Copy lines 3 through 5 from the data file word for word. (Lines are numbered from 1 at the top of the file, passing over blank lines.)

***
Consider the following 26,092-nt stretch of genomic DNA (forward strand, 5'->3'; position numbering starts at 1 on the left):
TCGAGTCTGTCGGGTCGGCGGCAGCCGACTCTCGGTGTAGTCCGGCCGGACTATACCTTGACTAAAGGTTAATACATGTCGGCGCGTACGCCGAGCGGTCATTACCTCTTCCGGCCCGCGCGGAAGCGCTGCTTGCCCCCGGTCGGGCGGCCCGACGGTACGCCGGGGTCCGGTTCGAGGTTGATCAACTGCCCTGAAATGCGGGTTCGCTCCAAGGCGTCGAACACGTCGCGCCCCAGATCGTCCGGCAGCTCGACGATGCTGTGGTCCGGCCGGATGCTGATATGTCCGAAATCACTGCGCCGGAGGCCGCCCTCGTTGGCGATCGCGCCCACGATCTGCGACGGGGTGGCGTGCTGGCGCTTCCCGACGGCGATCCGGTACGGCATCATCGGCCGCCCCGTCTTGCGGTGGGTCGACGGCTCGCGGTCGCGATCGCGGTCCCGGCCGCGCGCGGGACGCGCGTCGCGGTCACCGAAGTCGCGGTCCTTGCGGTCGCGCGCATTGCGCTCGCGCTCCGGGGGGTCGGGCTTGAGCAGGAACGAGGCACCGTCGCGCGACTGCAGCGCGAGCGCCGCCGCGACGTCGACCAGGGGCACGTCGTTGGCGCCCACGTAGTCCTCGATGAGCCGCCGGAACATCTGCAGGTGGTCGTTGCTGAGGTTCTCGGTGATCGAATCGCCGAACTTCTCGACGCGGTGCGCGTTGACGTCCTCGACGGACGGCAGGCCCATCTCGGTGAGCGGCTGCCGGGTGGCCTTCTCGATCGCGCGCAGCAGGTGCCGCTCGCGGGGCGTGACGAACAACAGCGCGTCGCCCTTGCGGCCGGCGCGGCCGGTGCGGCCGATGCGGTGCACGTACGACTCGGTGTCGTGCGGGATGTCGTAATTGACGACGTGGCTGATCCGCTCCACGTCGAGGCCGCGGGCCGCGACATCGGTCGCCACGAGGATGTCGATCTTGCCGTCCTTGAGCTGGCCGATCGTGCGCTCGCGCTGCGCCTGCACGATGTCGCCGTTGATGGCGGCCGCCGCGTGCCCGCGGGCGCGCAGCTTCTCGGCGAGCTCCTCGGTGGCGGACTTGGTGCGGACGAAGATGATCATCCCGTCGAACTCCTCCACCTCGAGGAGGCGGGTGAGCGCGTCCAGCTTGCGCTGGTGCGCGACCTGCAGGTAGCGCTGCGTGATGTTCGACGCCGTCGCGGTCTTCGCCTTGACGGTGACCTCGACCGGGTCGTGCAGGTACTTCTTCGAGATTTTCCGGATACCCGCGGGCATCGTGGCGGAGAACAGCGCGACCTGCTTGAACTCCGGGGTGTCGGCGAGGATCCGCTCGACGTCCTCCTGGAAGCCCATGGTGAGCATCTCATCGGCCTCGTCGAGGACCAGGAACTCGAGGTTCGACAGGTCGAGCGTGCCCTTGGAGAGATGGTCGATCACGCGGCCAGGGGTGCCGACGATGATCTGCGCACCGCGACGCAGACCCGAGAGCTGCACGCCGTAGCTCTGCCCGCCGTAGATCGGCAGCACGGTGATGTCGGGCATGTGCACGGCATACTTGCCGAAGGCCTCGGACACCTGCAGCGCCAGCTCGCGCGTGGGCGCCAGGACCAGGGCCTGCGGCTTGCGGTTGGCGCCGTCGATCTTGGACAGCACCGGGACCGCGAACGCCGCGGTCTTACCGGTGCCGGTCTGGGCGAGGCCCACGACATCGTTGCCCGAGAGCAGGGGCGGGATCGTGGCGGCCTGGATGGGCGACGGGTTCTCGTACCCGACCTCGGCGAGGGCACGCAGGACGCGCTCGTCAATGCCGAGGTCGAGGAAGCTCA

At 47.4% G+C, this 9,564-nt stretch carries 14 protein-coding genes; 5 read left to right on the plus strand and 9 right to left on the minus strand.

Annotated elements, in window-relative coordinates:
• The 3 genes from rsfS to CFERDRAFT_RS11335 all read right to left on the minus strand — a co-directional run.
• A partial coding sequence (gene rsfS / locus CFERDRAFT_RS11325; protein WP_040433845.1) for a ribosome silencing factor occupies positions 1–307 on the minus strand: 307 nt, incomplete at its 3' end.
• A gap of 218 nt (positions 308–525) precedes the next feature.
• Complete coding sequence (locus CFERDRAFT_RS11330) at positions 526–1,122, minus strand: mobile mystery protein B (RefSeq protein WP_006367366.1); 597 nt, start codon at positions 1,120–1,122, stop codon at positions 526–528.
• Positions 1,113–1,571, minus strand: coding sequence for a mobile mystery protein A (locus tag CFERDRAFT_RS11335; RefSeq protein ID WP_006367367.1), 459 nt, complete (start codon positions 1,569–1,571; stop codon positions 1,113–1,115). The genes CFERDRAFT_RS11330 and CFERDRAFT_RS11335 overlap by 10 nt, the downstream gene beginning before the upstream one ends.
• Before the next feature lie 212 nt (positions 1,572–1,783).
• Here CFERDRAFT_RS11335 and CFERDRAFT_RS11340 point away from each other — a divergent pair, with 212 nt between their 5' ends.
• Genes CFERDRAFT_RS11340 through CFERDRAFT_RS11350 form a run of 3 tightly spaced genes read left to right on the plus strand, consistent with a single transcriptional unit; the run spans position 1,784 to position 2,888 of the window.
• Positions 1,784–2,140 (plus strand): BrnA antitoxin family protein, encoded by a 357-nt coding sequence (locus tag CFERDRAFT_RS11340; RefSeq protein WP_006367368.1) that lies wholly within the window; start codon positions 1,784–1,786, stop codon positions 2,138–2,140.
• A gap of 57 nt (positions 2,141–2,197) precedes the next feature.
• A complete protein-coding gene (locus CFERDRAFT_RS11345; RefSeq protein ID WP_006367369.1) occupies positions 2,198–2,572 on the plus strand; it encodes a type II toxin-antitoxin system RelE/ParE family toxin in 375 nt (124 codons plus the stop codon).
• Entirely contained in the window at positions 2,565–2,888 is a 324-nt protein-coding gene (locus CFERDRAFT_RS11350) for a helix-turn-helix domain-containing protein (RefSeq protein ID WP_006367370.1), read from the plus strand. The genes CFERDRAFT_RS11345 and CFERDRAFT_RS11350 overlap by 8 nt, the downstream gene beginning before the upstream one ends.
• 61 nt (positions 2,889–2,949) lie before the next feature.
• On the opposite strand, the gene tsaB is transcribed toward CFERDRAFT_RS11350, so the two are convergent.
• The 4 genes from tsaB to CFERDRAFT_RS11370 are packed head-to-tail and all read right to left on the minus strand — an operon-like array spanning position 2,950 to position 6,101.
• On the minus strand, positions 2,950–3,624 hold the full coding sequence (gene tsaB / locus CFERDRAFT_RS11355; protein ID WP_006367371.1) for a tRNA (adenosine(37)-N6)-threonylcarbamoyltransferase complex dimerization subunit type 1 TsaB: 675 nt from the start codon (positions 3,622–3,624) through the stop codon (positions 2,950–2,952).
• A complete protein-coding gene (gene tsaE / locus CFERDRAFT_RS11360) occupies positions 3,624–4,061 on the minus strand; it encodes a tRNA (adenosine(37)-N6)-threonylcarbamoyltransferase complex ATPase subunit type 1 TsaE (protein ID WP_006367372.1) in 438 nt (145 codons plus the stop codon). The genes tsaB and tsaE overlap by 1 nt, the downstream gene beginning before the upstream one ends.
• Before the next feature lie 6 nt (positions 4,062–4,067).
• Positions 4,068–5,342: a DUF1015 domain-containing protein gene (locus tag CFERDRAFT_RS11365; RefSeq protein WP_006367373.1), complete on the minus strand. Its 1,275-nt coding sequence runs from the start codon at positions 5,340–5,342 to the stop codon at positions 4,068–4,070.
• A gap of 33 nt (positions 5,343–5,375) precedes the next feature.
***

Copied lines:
At 47.4% G+C, this 9,564-nt stretch carries 14 protein-coding genes; 5 read left to right on the plus strand and 9 right to left on the minus strand.

Annotated elements, in window-relative coordinates:
• The 3 genes from rsfS to CFERDRAFT_RS11335 all read right to left on the minus strand — a co-directional run.